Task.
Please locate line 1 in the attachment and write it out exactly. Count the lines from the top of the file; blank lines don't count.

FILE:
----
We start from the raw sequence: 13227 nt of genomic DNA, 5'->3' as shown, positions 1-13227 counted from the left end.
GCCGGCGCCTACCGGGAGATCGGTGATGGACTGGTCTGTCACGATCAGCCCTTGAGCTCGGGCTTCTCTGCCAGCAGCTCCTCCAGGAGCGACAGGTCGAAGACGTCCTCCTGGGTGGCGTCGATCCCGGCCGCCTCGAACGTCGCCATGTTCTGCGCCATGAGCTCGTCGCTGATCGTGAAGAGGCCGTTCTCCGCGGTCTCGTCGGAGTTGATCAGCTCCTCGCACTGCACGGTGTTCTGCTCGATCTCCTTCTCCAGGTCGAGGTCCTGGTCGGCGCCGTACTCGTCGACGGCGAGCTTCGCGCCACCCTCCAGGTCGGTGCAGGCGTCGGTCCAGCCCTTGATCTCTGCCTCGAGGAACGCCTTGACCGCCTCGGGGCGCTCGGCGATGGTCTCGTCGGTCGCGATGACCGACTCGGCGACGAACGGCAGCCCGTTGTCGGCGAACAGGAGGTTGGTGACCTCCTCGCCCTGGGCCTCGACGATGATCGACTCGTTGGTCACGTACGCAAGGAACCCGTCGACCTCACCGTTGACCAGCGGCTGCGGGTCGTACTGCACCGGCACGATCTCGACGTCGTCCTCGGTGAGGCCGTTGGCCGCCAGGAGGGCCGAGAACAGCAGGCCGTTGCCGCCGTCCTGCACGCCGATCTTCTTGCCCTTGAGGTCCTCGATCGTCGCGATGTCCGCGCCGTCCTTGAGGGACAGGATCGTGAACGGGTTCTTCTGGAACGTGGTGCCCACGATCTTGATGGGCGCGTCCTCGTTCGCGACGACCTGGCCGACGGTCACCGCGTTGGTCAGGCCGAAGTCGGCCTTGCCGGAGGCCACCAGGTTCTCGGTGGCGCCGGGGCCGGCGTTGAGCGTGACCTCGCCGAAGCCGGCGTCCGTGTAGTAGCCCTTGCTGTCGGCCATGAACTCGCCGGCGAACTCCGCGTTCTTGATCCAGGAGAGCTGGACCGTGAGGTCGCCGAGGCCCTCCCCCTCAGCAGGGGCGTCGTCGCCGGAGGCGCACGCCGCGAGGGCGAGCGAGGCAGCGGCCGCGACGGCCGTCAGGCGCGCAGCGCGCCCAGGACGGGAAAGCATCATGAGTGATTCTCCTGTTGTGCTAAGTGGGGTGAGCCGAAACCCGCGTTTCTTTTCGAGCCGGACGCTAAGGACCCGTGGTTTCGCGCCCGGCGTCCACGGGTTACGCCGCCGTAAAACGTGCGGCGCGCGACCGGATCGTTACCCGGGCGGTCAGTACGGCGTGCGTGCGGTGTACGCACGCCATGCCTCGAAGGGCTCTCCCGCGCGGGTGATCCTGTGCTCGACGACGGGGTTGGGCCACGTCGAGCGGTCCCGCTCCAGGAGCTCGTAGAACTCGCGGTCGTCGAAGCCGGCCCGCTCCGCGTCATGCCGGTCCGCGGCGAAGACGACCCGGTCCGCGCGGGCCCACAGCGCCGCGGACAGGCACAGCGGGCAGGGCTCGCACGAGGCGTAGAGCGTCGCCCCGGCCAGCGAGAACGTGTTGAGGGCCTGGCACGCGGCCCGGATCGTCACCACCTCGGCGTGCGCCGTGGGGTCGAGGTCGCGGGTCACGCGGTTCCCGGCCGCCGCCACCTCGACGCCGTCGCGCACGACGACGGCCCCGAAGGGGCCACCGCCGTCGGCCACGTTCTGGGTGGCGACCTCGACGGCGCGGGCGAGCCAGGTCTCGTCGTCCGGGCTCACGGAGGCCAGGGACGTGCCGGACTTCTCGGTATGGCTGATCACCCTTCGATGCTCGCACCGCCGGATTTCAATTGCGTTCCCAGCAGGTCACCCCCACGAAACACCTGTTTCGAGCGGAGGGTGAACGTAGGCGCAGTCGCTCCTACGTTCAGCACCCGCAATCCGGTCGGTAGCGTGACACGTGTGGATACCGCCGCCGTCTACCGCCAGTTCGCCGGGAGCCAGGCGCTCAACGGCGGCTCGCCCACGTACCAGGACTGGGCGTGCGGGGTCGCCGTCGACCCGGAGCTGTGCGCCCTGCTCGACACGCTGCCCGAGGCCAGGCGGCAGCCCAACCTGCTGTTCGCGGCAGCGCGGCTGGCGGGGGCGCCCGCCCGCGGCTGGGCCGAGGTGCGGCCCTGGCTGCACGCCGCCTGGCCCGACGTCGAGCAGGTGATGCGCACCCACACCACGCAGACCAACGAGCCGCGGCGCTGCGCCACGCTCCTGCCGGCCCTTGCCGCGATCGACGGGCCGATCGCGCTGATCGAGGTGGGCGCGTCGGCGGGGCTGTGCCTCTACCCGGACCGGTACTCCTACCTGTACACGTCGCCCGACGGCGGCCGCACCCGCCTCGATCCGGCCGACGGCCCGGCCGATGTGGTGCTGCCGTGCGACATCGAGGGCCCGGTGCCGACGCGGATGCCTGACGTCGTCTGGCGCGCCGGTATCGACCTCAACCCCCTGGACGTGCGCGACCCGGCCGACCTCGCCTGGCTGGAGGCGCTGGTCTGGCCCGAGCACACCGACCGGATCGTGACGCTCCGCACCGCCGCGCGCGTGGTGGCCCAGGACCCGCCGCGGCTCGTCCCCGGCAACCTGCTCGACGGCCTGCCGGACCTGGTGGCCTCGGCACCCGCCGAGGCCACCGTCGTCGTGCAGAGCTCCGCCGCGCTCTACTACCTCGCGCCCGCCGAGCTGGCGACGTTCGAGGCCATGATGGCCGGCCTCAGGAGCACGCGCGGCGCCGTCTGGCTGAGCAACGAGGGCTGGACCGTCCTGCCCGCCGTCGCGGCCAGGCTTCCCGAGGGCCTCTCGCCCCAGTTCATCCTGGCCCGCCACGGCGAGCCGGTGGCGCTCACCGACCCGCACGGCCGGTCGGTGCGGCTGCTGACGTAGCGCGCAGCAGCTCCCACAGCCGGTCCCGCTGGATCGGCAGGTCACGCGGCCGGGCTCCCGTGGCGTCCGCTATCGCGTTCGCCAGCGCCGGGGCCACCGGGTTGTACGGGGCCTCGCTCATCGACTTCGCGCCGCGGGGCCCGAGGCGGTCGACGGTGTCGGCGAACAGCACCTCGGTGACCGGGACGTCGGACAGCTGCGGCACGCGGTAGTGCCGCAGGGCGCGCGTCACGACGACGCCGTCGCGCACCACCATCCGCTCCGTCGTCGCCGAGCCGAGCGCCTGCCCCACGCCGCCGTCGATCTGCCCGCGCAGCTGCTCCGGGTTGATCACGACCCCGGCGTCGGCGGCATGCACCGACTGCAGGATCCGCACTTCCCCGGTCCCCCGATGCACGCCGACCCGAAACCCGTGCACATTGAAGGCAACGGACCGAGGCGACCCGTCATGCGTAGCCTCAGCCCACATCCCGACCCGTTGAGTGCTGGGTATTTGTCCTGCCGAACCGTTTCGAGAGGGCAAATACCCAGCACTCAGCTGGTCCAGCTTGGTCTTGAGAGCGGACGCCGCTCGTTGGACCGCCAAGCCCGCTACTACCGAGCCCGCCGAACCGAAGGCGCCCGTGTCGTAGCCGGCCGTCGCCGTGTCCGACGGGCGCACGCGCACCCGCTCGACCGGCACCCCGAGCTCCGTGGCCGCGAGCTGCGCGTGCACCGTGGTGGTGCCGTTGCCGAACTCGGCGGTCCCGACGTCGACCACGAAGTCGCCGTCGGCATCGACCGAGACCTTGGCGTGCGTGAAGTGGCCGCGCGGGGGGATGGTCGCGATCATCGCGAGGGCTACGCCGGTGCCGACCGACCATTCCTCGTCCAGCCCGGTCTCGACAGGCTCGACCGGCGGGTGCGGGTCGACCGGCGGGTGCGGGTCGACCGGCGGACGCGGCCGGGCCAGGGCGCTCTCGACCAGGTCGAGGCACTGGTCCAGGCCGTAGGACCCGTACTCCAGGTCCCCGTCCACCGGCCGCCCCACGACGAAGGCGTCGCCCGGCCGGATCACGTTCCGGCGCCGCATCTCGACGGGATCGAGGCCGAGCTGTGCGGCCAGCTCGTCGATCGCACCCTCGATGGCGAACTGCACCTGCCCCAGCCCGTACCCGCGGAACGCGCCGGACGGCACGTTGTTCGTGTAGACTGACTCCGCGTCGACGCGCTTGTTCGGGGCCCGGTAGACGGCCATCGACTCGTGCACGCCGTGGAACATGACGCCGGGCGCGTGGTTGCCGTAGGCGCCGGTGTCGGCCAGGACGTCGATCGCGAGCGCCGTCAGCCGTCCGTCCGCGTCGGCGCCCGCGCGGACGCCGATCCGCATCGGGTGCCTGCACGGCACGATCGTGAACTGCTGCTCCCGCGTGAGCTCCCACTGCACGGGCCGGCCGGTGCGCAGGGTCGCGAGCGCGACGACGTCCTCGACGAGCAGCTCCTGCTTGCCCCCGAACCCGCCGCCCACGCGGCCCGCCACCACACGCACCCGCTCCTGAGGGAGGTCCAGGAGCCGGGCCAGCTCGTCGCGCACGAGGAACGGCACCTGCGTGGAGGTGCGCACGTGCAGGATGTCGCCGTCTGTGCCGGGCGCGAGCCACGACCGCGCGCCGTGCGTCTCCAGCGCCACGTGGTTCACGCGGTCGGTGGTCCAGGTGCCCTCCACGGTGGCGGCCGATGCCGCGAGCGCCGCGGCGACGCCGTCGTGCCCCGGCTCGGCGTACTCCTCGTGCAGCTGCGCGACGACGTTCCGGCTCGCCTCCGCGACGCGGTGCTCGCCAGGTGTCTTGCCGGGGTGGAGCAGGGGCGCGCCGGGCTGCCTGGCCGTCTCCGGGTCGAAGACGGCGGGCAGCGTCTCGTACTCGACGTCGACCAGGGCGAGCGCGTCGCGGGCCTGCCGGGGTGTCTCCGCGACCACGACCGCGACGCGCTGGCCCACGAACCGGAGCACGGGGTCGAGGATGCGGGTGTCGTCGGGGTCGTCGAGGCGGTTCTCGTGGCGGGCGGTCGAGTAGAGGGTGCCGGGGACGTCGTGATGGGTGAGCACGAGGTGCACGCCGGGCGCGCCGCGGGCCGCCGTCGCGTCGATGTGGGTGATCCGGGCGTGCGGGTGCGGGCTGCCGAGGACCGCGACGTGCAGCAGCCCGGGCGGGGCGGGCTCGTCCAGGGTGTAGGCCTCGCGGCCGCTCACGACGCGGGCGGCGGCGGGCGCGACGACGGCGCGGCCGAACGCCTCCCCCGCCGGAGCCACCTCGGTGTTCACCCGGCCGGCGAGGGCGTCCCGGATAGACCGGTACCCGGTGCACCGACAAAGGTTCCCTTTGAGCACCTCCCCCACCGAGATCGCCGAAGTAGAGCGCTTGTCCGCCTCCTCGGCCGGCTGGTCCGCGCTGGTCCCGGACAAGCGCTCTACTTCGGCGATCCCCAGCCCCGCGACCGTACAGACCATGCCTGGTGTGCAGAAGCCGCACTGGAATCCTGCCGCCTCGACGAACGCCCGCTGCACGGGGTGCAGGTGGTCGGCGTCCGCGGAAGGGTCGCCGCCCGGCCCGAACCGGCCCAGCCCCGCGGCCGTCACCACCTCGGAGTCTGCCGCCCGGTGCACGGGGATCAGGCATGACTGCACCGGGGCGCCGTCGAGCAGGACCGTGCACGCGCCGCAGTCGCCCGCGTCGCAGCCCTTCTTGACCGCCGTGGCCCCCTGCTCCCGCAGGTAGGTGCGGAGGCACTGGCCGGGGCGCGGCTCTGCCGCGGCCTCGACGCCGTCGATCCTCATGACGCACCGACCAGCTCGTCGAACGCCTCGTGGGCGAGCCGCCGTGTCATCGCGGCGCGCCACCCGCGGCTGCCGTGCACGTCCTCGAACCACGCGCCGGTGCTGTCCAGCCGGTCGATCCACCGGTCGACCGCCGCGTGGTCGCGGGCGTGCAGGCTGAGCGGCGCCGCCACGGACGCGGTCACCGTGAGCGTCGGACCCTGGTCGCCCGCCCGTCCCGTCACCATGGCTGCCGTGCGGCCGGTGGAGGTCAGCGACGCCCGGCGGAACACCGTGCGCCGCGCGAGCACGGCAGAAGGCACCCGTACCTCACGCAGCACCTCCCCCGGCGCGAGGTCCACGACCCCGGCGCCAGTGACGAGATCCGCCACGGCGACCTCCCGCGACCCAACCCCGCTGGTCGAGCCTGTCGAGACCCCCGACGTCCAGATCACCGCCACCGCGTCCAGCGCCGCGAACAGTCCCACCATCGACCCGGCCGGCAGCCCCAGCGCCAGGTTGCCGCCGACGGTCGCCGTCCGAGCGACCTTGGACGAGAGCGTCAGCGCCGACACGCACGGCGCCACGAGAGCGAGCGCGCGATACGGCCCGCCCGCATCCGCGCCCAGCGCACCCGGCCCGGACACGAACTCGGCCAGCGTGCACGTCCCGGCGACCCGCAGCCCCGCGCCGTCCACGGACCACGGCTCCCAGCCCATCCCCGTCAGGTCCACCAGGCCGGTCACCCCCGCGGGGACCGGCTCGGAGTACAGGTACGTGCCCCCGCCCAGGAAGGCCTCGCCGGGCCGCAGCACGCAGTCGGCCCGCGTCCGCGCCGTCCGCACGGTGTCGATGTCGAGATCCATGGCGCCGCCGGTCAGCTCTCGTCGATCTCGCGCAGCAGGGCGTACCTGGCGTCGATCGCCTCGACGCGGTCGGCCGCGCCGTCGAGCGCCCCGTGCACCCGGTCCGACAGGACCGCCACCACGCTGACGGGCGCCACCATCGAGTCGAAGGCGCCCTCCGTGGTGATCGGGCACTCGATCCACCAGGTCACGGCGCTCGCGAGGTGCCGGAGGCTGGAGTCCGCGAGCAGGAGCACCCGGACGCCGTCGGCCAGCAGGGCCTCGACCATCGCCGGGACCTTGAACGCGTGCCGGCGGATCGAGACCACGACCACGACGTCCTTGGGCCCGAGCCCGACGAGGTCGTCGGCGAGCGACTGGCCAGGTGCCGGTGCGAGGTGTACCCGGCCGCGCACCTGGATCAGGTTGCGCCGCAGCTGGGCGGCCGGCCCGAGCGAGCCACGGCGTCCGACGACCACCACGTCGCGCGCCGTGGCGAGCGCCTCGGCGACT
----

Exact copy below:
We start from the raw sequence: 13227 nt of genomic DNA, 5'->3' as shown, positions 1-13227 counted from the left end.